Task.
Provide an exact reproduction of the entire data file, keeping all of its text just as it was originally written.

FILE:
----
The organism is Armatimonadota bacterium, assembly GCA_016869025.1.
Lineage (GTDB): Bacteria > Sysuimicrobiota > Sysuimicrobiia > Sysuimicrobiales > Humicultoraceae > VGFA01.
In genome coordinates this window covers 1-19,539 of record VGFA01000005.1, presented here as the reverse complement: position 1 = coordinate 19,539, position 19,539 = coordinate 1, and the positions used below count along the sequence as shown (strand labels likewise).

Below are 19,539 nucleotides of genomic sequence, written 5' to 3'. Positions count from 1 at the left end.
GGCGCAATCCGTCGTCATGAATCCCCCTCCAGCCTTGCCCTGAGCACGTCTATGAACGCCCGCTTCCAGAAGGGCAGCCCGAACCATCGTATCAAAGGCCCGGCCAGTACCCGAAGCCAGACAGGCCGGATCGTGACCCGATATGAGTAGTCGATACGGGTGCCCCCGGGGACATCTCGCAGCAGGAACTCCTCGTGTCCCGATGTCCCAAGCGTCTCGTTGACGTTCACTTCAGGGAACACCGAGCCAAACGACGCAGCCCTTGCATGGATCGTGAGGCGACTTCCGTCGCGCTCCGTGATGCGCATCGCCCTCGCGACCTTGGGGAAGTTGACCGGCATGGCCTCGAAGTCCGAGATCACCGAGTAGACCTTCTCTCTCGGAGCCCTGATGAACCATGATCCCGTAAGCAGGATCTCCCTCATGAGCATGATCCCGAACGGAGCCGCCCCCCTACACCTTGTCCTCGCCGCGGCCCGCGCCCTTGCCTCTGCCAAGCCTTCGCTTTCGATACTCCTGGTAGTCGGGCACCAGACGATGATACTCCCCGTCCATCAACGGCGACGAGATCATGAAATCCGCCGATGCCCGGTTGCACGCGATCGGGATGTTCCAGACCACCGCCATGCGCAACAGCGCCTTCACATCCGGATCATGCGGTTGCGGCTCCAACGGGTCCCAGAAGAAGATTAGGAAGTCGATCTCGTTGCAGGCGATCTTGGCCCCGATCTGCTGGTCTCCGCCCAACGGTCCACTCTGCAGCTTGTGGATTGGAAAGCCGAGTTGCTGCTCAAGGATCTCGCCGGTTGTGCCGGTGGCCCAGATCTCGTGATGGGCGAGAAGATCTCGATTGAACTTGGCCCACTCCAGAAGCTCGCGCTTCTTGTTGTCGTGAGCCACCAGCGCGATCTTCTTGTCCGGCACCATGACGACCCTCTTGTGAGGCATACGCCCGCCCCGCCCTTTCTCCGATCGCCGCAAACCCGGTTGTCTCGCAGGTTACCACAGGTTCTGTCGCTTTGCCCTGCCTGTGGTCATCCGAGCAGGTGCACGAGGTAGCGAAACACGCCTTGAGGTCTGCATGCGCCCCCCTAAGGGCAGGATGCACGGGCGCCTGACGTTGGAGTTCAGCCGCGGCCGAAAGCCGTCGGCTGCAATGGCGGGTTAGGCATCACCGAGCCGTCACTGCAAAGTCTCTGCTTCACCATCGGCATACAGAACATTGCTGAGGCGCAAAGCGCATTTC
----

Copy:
The organism is Armatimonadota bacterium, assembly GCA_016869025.1.
Lineage (GTDB): Bacteria > Sysuimicrobiota > Sysuimicrobiia > Sysuimicrobiales > Humicultoraceae > VGFA01.
In genome coordinates this window covers 1-19,539 of record VGFA01000005.1, presented here as the reverse complement: position 1 = coordinate 19,539, position 19,539 = coordinate 1, and the positions used below count along the sequence as shown (strand labels likewise).

Below are 19,539 nucleotides of genomic sequence, written 5' to 3'. Positions count from 1 at the left end.
GGCGCAATCCGTCGTCATGAATCCCCCTCCAGCCTTGCCCTGAGCACGTCTATGAACGCCCGCTTCCAGAAGGGCAGCCCGAACCATCGTATCAAAGGCCCGGCCAGTACCCGAAGCCAGACAGGCCGGATCGTGACCCGATATGAGTAGTCGATACGGGTGCCCCCGGGGACATCTCGCAGCAGGAACTCCTCGTGTCCCGATGTCCCAAGCGTCTCGTTGACGTTCACTTCAGGGAACACCGAGCCAAACGACGCAGCCCTTGCATGGATCGTGAGGCGACTTCCGTCGCGCTCCGTGATGCGCATCGCCCTCGCGACCTTGGGGAAGTTGACCGGCATGGCCTCGAAGTCCGAGATCACCGAGTAGACCTTCTCTCTCGGAGCCCTGATGAACCATGATCCCGTAAGCAGGATCTCCCTCATGAGCATGATCCCGAACGGAGCCGCCCCCCTACACCTTGTCCTCGCCGCGGCCCGCGCCCTTGCCTCTGCCAAGCCTTCGCTTTCGATACTCCTGGTAGTCGGGCACCAGACGATGATACTCCCCGTCCATCAACGGCGACGAGATCATGAAATCCGCCGATGCCCGGTTGCACGCGATCGGGATGTTCCAGACCACCGCCATGCGCAACAGCGCCTTCACATCCGGATCATGCGGTTGCGGCTCCAACGGGTCCCAGAAGAAGATTAGGAAGTCGATCTCGTTGCAGGCGATCTTGGCCCCGATCTGCTGGTCTCCGCCCAACGGTCCACTCTGCAGCTTGTGGATTGGAAAGCCGAGTTGCTGCTCAAGGATCTCGCCGGTTGTGCCGGTGGCCCAGATCTCGTGATGGGCGAGAAGATCTCGATTGAACTTGGCCCACTCCAGAAGCTCGCGCTTCTTGTTGTCGTGAGCCACCAGCGCGATCTTCTTGTCCGGCACCATGACGACCCTCTTGTGAGGCATACGCCCGCCCCGCCCTTTCTCCGATCGCCGCAAACCCGGTTGTCTCGCAGGTTACCACAGGTTCTGTCGCTTTGCCCTGCCTGTGGTCATCCGAGCAGGTGCACGAGGTAGCGAAACACGCCTTGAGGTCTGCATGCGCCCCCCTAAGGGCAGGATGCACGGGCGCCTGACGTTGGAGTTCAGCCGCGGCCGAAAGCCGTCGGCTGCAATGGCGGGTTAGGCATCACCGAGCCGTCACTGCAAAGTCTCTGCTTCACCATCGGCATACAGAACATTGCTGAGGCGCAAAGCGCATTTC